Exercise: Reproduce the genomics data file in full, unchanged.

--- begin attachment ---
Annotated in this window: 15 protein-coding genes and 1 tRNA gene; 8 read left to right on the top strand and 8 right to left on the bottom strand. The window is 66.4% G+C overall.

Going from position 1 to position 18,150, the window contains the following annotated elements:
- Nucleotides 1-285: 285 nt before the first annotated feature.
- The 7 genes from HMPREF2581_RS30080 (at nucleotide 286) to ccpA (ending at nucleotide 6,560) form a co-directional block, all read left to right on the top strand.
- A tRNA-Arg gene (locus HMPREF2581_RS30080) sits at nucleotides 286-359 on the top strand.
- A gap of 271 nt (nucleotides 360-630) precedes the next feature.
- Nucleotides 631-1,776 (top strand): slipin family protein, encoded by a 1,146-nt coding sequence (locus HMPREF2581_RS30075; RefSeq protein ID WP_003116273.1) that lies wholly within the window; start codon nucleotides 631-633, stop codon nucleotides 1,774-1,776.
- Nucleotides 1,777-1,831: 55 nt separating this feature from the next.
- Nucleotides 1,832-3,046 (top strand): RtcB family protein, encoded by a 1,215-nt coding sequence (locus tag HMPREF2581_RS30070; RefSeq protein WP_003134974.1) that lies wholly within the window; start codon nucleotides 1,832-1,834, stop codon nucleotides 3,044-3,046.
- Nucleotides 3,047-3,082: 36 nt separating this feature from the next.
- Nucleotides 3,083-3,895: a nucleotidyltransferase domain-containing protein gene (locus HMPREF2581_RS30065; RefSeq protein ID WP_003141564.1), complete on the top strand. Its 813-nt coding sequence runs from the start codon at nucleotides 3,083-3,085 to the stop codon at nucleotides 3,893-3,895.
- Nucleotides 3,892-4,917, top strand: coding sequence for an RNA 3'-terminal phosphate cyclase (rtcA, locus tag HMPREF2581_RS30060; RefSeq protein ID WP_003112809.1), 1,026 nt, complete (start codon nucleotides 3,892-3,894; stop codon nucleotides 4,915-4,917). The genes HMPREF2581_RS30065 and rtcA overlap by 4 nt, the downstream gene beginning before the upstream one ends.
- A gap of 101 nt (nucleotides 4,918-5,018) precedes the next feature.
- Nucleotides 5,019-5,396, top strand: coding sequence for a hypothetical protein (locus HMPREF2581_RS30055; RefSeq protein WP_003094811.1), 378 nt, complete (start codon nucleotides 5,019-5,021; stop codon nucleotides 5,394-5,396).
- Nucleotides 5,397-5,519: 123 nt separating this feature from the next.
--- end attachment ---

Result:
Annotated in this window: 15 protein-coding genes and 1 tRNA gene; 8 read left to right on the top strand and 8 right to left on the bottom strand. The window is 66.4% G+C overall.

Going from position 1 to position 18,150, the window contains the following annotated elements:
- Nucleotides 1-285: 285 nt before the first annotated feature.
- The 7 genes from HMPREF2581_RS30080 (at nucleotide 286) to ccpA (ending at nucleotide 6,560) form a co-directional block, all read left to right on the top strand.
- A tRNA-Arg gene (locus HMPREF2581_RS30080) sits at nucleotides 286-359 on the top strand.
- A gap of 271 nt (nucleotides 360-630) precedes the next feature.
- Nucleotides 631-1,776 (top strand): slipin family protein, encoded by a 1,146-nt coding sequence (locus HMPREF2581_RS30075; RefSeq protein ID WP_003116273.1) that lies wholly within the window; start codon nucleotides 631-633, stop codon nucleotides 1,774-1,776.
- Nucleotides 1,777-1,831: 55 nt separating this feature from the next.
- Nucleotides 1,832-3,046 (top strand): RtcB family protein, encoded by a 1,215-nt coding sequence (locus tag HMPREF2581_RS30070; RefSeq protein WP_003134974.1) that lies wholly within the window; start codon nucleotides 1,832-1,834, stop codon nucleotides 3,044-3,046.
- Nucleotides 3,047-3,082: 36 nt separating this feature from the next.
- Nucleotides 3,083-3,895: a nucleotidyltransferase domain-containing protein gene (locus HMPREF2581_RS30065; RefSeq protein ID WP_003141564.1), complete on the top strand. Its 813-nt coding sequence runs from the start codon at nucleotides 3,083-3,085 to the stop codon at nucleotides 3,893-3,895.
- Nucleotides 3,892-4,917, top strand: coding sequence for an RNA 3'-terminal phosphate cyclase (rtcA, locus tag HMPREF2581_RS30060; RefSeq protein ID WP_003112809.1), 1,026 nt, complete (start codon nucleotides 3,892-3,894; stop codon nucleotides 4,915-4,917). The genes HMPREF2581_RS30065 and rtcA overlap by 4 nt, the downstream gene beginning before the upstream one ends.
- A gap of 101 nt (nucleotides 4,918-5,018) precedes the next feature.
- Nucleotides 5,019-5,396, top strand: coding sequence for a hypothetical protein (locus HMPREF2581_RS30055; RefSeq protein WP_003094811.1), 378 nt, complete (start codon nucleotides 5,019-5,021; stop codon nucleotides 5,394-5,396).
- Nucleotides 5,397-5,519: 123 nt separating this feature from the next.